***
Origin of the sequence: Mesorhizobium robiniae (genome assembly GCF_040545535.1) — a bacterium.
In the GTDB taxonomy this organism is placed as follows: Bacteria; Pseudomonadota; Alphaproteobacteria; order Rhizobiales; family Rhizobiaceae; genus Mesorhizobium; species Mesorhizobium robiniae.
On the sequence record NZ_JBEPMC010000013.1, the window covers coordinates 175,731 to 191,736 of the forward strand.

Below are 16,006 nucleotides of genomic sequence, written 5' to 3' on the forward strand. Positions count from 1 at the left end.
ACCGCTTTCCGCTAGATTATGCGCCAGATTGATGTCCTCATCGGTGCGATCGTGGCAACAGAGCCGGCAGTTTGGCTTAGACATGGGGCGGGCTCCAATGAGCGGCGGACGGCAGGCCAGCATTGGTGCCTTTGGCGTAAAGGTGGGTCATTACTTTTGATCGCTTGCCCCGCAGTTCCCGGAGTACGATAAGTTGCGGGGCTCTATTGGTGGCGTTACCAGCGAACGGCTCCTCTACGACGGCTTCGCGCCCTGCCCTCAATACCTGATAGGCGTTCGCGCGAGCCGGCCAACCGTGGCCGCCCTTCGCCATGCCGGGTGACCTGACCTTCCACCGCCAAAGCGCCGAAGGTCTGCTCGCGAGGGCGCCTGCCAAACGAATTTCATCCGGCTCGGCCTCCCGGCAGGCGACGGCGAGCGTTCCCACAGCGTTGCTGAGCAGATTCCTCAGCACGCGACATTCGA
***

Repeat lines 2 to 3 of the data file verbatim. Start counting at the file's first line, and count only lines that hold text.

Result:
In the GTDB taxonomy this organism is placed as follows: Bacteria; Pseudomonadota; Alphaproteobacteria; order Rhizobiales; family Rhizobiaceae; genus Mesorhizobium; species Mesorhizobium robiniae.
On the sequence record NZ_JBEPMC010000013.1, the window covers coordinates 175,731 to 191,736 of the forward strand.